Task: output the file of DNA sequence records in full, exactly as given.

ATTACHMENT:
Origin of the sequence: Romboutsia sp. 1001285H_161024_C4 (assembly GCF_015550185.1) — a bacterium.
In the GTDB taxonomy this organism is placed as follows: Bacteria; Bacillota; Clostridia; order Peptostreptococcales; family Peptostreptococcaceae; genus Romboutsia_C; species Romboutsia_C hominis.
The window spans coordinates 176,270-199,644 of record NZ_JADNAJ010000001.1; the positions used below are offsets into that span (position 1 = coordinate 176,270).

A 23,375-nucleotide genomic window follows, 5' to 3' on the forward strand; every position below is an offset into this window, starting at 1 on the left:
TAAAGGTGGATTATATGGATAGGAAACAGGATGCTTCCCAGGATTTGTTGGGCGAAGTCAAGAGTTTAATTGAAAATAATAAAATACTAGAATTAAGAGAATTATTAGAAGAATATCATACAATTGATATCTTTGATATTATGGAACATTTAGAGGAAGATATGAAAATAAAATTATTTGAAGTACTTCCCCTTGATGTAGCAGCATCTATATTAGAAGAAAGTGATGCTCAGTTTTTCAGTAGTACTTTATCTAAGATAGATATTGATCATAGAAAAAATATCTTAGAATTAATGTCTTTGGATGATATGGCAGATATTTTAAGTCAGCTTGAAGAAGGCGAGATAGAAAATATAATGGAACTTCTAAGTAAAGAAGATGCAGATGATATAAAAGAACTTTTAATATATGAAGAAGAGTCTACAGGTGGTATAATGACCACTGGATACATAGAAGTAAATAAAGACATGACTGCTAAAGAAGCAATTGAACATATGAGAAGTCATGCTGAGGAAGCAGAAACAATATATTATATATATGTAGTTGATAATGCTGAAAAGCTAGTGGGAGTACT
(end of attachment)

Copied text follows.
Origin of the sequence: Romboutsia sp. 1001285H_161024_C4 (assembly GCF_015550185.1) — a bacterium.
In the GTDB taxonomy this organism is placed as follows: Bacteria; Bacillota; Clostridia; order Peptostreptococcales; family Peptostreptococcaceae; genus Romboutsia_C; species Romboutsia_C hominis.
The window spans coordinates 176,270-199,644 of record NZ_JADNAJ010000001.1; the positions used below are offsets into that span (position 1 = coordinate 176,270).

A 23,375-nucleotide genomic window follows, 5' to 3' on the forward strand; every position below is an offset into this window, starting at 1 on the left:
TAAAGGTGGATTATATGGATAGGAAACAGGATGCTTCCCAGGATTTGTTGGGCGAAGTCAAGAGTTTAATTGAAAATAATAAAATACTAGAATTAAGAGAATTATTAGAAGAATATCATACAATTGATATCTTTGATATTATGGAACATTTAGAGGAAGATATGAAAATAAAATTATTTGAAGTACTTCCCCTTGATGTAGCAGCATCTATATTAGAAGAAAGTGATGCTCAGTTTTTCAGTAGTACTTTATCTAAGATAGATATTGATCATAGAAAAAATATCTTAGAATTAATGTCTTTGGATGATATGGCAGATATTTTAAGTCAGCTTGAAGAAGGCGAGATAGAAAATATAATGGAACTTCTAAGTAAAGAAGATGCAGATGATATAAAAGAACTTTTAATATATGAAGAAGAGTCTACAGGTGGTATAATGACCACTGGATACATAGAAGTAAATAAAGACATGACTGCTAAAGAAGCAATTGAACATATGAGAAGTCATGCTGAGGAAGCAGAAACAATATATTATATATATGTAGTTGATAATGCTGAAAAGCTAGTGGGAGTACT